Thursday, 14 July 2016

Yes - soon we may have no bananas.


The banana is an edible fruit, botanically a berry, produced by several kinds of large herbaceous flowering plants in the genus Musa. In some countries, bananas used for cooking may be called plantains. More than 100 billion bananas are consumed every year, making it the fourth most important crop after wheat, rice and corn but did you know that all the bananas that we buy are descended from a single plant, cultivated in the grounds of an English stately home.

Chatsworth House seems an unlikely origin for today's global banana industry but it all began with one plant grown in the hothouse on this Derbyshire estate's hothouse 180 years ago. The Cavendish became the world's most important fruit but bananas as we know them could soon cease to exist.
Bananas have been grown at Chatsworth since 1830 when head gardener Joseph Paxton got his hands on a specimen imported from Mauritius. Legend says that he was inspired after seeing a banana plant depicted on Chinese wallpaper in one of the home's 175 rooms but the truth is more likely that Paxton, who was always on the lookout for new and exotic plants and was well connected enough to know when the banana plants arrived in England.
Paxton filled a pit with "plenty of water, rich loam soil and well-rotted dung" with the temperature maintained between 18C and 30C (65F and 85F) to grow the fruit he called Musa Cavendish after his employers. Cavendish is the family name of the Dukes and Duchesses of Devonshire. It was a novelty for a family in England to be able to grow their own bananas and exciting for their guests.
In November 1835 Paxton's plant finally flowered and by the following May it was loaded with more than 100 bananas, one fruit winning a medal at that year's Horticultural Society show. A few years later the duke supplied two cases of plants to a missionary named John Williams to take to Samoa. Only one survived the journey but it launched the banana industry in Samoa and other South Sea islands. Missionaries also took the Cavendish banana to the Pacific and the Canary Islands.
So the Cavendish spread, but it is only in relatively recent years that it has become the exporter's banana of choice, its rise in popularity caused by the very thing that is now killing it off - Panama disease. For many years, the most important banana in the world was the Gros Michel.  In the 1950s it was practically wiped out by the fungus known as Panama disease, Fusarium fungus or banana wilt.
Banana growers turned to another breed that was immune to the fungus - the Cavendish, a smaller and apparently less tasty fruit but it could survive global travel and most importantly was able to resist infected soils. Although banana-growing habitats still have their own breeds, almost all bananas exported to foreign markets, Europe, the UK and North America, are Cavendish – ancestors of the first Chatsworth plant. Almost 25% of all bananas eaten in India and most of the bananas consumed in China are descendants of the Chatsworth plant.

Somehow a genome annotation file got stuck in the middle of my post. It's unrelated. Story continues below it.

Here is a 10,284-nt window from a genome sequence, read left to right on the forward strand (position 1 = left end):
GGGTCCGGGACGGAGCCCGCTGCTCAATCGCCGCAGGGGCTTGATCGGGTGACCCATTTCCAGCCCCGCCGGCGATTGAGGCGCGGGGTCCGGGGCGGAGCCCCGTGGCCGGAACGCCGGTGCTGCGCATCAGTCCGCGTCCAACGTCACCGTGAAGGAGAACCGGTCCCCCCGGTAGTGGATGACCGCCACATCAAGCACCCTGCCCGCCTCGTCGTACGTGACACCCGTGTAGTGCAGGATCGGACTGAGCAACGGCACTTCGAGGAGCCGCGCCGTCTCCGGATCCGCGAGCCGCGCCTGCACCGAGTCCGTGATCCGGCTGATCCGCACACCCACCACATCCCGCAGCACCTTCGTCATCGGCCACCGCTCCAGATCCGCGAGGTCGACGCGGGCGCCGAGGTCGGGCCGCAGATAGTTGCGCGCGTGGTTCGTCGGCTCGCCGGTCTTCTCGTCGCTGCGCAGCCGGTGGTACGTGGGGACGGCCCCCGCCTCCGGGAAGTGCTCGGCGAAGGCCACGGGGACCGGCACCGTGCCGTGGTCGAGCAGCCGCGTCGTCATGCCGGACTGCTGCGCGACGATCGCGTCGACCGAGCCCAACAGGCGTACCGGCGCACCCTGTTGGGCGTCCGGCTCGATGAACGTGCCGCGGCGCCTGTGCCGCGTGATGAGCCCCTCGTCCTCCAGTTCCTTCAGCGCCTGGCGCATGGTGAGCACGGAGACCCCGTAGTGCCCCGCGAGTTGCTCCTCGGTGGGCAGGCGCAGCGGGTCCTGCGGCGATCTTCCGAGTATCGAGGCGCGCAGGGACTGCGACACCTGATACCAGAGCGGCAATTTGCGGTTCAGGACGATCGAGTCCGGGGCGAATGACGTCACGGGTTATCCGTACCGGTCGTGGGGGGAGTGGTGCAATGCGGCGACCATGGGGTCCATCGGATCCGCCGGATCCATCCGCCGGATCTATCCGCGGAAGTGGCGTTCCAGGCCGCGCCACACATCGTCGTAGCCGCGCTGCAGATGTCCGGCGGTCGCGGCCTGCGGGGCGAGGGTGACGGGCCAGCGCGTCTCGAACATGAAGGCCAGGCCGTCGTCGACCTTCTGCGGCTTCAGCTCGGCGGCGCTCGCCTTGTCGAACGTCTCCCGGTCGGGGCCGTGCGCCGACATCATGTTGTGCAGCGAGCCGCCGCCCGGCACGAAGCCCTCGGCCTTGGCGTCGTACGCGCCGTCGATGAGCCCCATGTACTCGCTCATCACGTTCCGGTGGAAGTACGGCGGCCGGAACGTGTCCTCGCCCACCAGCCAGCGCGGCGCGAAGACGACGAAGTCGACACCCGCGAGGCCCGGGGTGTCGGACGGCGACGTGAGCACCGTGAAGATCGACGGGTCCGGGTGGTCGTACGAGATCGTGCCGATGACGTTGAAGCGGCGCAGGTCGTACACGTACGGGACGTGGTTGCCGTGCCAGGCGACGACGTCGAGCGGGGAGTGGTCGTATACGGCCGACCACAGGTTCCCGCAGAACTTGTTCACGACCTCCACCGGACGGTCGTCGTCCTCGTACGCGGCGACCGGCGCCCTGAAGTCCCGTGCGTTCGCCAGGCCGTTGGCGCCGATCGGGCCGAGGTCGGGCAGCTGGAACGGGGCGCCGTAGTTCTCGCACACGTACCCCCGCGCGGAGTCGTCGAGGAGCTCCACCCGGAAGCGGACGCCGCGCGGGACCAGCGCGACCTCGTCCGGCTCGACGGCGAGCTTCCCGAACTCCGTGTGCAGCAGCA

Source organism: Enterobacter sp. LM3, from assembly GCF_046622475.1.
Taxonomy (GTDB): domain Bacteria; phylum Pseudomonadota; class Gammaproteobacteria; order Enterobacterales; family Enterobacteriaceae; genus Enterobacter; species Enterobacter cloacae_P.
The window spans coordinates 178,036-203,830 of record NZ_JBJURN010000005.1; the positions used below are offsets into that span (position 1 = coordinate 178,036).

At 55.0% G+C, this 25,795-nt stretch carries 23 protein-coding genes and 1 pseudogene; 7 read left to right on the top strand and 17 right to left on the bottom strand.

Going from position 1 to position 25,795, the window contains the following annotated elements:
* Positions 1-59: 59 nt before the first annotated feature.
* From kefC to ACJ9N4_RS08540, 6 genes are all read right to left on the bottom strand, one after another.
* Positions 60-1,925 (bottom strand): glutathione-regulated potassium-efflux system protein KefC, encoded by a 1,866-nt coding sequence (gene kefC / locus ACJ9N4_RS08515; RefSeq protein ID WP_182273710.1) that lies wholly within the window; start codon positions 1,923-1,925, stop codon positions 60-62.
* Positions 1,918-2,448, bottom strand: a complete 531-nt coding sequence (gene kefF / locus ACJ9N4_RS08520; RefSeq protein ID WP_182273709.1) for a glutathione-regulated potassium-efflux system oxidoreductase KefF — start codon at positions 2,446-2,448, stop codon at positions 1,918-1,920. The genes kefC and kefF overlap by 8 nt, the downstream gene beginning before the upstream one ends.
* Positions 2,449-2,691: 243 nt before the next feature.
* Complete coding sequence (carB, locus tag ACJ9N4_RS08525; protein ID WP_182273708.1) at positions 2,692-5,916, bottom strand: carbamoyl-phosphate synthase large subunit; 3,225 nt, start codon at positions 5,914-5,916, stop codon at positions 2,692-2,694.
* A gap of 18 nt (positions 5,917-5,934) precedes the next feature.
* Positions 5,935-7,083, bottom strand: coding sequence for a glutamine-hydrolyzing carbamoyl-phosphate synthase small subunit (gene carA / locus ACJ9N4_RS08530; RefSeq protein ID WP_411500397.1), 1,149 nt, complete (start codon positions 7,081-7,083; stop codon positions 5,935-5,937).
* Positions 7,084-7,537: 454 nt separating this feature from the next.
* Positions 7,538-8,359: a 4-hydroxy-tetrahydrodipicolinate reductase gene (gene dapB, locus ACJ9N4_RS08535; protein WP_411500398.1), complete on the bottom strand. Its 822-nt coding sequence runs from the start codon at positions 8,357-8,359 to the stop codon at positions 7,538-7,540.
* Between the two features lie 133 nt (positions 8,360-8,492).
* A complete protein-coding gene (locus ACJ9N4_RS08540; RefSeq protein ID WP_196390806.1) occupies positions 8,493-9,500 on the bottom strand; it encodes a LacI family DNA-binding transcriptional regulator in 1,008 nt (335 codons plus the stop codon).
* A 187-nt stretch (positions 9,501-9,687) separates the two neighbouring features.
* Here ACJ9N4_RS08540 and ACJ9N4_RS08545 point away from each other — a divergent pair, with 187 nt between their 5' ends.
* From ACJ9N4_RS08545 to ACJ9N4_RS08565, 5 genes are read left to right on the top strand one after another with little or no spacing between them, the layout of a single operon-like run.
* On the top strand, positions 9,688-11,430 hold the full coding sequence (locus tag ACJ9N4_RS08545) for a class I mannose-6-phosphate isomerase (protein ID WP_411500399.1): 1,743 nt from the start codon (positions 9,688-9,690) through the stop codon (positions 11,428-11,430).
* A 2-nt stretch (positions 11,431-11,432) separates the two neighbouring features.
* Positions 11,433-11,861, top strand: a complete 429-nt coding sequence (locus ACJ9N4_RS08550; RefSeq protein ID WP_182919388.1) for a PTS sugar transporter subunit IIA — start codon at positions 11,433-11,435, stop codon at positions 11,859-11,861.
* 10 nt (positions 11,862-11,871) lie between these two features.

As the Cavendish banana was being cultivated, a new strain of Panama disease was a also developing that is capable of killing them off. The new fungus is even more deadly than the one which wiped out the Gros Michel. It can also infect local breeds of banana around the world.  10,000 hectares of Cavendish have already been destroyed according to Panama Disease.org and experts warn many more will follow if the fungus is not stopped.

 
The epidemic has already hit The Phillipines but hasn’t yet affected the Americas. The largest exporter of bananas is Ecuador.  There is a two tiered plan to save the humble banana. Firstly to contain the disease but this is problematic: the fungus spores can remain live in soil for decades and can be transported through the air during storms or carried away from a plantation on workers boots. As soon as a plantation is infected, it is lost and must be destroyed. So the race is on to produce a banana that is resistant to the disease. I have to ask – what will Minions do?
 
You see - those little yellow rays of sunshine always have a solution. No poem this week but I have copied the lyrics to the inevitable song. Hope that you can all remember the tune.
 
Yes! We Have No Bananas
 Cohn and Silver, 1923

There’s a fruitshop down our street,
It’s run by a Greek,
And he sells good things to eat,
But you should hear him speak,
When you ask him anything,
Never answers “No”,
He just yesses you to death,
And as he takes your dough he tells you:

Refrain:
Yes! We have no bananas,
We have no bananas today.
We’ve stringbeans, and onions,
Cabbages and scallions
And all kind of fruit, and say,
We have an old fashioned tomato
Long Island potato,
But yes! We have no bananas,
We have no bananas today!

Things were going well with him,
He wrote home to say,
Send me Mike and Pete and Jim,
I need them right away,
When he got them in the shop,
There was fun, you bet,
‘Cause when you asked them anything,
They answered in quartet: Oh,
 
Refrain:
Yes! We have no bananas,
We have no bananas today.
We’ve stringbeans, and onions,
Cabbages and scallions
And all kind of fruit, and say,
We have an old fashioned tomato
Long Island potato,
But yes! We have no bananas,
We have no bananas today!
 
 
 
Thanks for reading.  Adele


Reactions:

1 comments:

Steve Rowland said...

Banaaaanaaaa :-)))